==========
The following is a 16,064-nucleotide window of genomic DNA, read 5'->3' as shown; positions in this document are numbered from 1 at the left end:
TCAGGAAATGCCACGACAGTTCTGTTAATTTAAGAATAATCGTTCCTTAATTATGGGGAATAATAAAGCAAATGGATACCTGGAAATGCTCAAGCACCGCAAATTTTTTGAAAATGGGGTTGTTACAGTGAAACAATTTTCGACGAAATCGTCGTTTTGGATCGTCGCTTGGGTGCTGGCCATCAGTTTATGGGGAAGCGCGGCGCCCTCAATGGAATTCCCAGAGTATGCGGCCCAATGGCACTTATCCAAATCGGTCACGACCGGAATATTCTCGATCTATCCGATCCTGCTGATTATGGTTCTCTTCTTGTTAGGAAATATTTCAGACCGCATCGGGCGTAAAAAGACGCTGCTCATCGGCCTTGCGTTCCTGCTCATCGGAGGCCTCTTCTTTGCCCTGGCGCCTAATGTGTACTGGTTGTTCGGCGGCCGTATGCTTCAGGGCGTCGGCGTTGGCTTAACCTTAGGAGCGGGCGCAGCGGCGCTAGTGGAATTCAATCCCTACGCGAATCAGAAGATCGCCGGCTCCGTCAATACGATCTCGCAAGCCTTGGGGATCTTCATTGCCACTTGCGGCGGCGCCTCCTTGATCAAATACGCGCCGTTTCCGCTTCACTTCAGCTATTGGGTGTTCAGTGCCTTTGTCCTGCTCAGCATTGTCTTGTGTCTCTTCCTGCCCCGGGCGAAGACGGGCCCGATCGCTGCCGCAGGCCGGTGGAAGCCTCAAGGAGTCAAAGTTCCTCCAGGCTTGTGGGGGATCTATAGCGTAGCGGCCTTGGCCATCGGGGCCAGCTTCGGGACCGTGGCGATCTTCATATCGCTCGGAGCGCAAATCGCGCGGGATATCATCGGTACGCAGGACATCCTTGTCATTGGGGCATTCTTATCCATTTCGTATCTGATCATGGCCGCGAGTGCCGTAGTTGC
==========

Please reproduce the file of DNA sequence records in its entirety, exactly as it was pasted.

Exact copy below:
The following is a 16,064-nucleotide window of genomic DNA, read 5'->3' as shown; positions in this document are numbered from 1 at the left end:
TCAGGAAATGCCACGACAGTTCTGTTAATTTAAGAATAATCGTTCCTTAATTATGGGGAATAATAAAGCAAATGGATACCTGGAAATGCTCAAGCACCGCAAATTTTTTGAAAATGGGGTTGTTACAGTGAAACAATTTTCGACGAAATCGTCGTTTTGGATCGTCGCTTGGGTGCTGGCCATCAGTTTATGGGGAAGCGCGGCGCCCTCAATGGAATTCCCAGAGTATGCGGCCCAATGGCACTTATCCAAATCGGTCACGACCGGAATATTCTCGATCTATCCGATCCTGCTGATTATGGTTCTCTTCTTGTTAGGAAATATTTCAGACCGCATCGGGCGTAAAAAGACGCTGCTCATCGGCCTTGCGTTCCTGCTCATCGGAGGCCTCTTCTTTGCCCTGGCGCCTAATGTGTACTGGTTGTTCGGCGGCCGTATGCTTCAGGGCGTCGGCGTTGGCTTAACCTTAGGAGCGGGCGCAGCGGCGCTAGTGGAATTCAATCCCTACGCGAATCAGAAGATCGCCGGCTCCGTCAATACGATCTCGCAAGCCTTGGGGATCTTCATTGCCACTTGCGGCGGCGCCTCCTTGATCAAATACGCGCCGTTTCCGCTTCACTTCAGCTATTGGGTGTTCAGTGCCTTTGTCCTGCTCAGCATTGTCTTGTGTCTCTTCCTGCCCCGGGCGAAGACGGGCCCGATCGCTGCCGCAGGCCGGTGGAAGCCTCAAGGAGTCAAAGTTCCTCCAGGCTTGTGGGGGATCTATAGCGTAGCGGCCTTGGCCATCGGGGCCAGCTTCGGGACCGTGGCGATCTTCATATCGCTCGGAGCGCAAATCGCGCGGGATATCATCGGTACGCAGGACATCCTTGTCATTGGGGCATTCTTATCCATTTCGTATCTGATCATGGCCGCGAGTGCCGTAGTTGC